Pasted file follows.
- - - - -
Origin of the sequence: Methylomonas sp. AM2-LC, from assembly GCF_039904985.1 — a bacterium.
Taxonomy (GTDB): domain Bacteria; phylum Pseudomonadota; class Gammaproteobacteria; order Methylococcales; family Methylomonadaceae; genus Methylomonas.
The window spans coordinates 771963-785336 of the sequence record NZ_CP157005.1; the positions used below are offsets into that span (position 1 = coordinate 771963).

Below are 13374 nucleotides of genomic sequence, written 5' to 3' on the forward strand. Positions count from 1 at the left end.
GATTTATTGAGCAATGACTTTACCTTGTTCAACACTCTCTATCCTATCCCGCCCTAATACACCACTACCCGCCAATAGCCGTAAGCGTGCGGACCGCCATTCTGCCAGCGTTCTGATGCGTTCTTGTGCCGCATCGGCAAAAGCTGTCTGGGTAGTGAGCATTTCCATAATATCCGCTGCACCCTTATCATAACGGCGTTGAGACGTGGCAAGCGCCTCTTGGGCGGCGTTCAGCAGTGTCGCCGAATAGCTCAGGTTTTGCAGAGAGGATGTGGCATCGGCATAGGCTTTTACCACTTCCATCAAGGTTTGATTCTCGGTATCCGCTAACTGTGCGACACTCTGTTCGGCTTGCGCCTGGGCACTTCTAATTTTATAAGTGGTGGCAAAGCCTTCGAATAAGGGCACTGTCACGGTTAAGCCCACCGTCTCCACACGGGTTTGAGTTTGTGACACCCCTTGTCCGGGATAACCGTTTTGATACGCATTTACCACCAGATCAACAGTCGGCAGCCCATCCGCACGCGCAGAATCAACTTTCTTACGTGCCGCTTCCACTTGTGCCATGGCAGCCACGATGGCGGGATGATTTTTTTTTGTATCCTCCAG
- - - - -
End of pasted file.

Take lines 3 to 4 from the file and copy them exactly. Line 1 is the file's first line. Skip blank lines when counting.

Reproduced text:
The window spans coordinates 771963-785336 of the sequence record NZ_CP157005.1; the positions used below are offsets into that span (position 1 = coordinate 771963).

Below are 13374 nucleotides of genomic sequence, written 5' to 3' on the forward strand. Positions count from 1 at the left end.